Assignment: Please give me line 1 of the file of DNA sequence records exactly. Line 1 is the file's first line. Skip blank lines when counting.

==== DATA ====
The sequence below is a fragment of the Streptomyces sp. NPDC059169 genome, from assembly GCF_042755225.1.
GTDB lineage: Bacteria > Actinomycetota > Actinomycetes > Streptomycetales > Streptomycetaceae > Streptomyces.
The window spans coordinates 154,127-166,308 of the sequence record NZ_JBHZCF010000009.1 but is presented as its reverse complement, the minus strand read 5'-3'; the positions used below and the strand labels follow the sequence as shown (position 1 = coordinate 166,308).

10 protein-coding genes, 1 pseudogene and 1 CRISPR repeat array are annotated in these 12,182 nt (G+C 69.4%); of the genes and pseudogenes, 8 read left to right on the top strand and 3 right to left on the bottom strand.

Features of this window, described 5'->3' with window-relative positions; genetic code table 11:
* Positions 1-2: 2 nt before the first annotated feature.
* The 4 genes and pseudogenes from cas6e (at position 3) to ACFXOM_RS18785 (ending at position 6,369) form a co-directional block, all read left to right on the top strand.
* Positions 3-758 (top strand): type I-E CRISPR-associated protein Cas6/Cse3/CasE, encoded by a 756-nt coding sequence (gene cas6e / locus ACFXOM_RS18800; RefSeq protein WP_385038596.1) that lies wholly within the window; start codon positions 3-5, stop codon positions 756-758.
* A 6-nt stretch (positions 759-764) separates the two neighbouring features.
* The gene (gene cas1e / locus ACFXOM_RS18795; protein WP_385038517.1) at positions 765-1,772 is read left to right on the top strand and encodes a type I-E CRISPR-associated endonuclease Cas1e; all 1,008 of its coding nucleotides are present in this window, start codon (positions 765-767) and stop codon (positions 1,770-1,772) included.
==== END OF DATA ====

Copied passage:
The sequence below is a fragment of the Streptomyces sp. NPDC059169 genome, from assembly GCF_042755225.1.